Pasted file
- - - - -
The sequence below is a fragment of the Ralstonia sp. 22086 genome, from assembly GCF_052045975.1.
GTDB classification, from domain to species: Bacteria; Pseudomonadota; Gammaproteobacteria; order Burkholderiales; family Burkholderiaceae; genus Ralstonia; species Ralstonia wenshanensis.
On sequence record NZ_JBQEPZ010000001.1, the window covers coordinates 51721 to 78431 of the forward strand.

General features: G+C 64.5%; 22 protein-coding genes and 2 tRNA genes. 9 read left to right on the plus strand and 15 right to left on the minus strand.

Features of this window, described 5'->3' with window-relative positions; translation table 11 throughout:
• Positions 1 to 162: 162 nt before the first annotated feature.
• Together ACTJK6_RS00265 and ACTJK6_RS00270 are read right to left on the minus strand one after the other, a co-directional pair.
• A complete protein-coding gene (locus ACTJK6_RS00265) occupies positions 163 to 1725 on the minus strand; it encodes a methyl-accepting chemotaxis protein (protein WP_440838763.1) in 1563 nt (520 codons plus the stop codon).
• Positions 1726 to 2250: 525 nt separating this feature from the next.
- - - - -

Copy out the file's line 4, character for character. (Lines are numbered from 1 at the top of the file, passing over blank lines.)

General features: G+C 64.5%; 22 protein-coding genes and 2 tRNA genes. 9 read left to right on the plus strand and 15 right to left on the minus strand.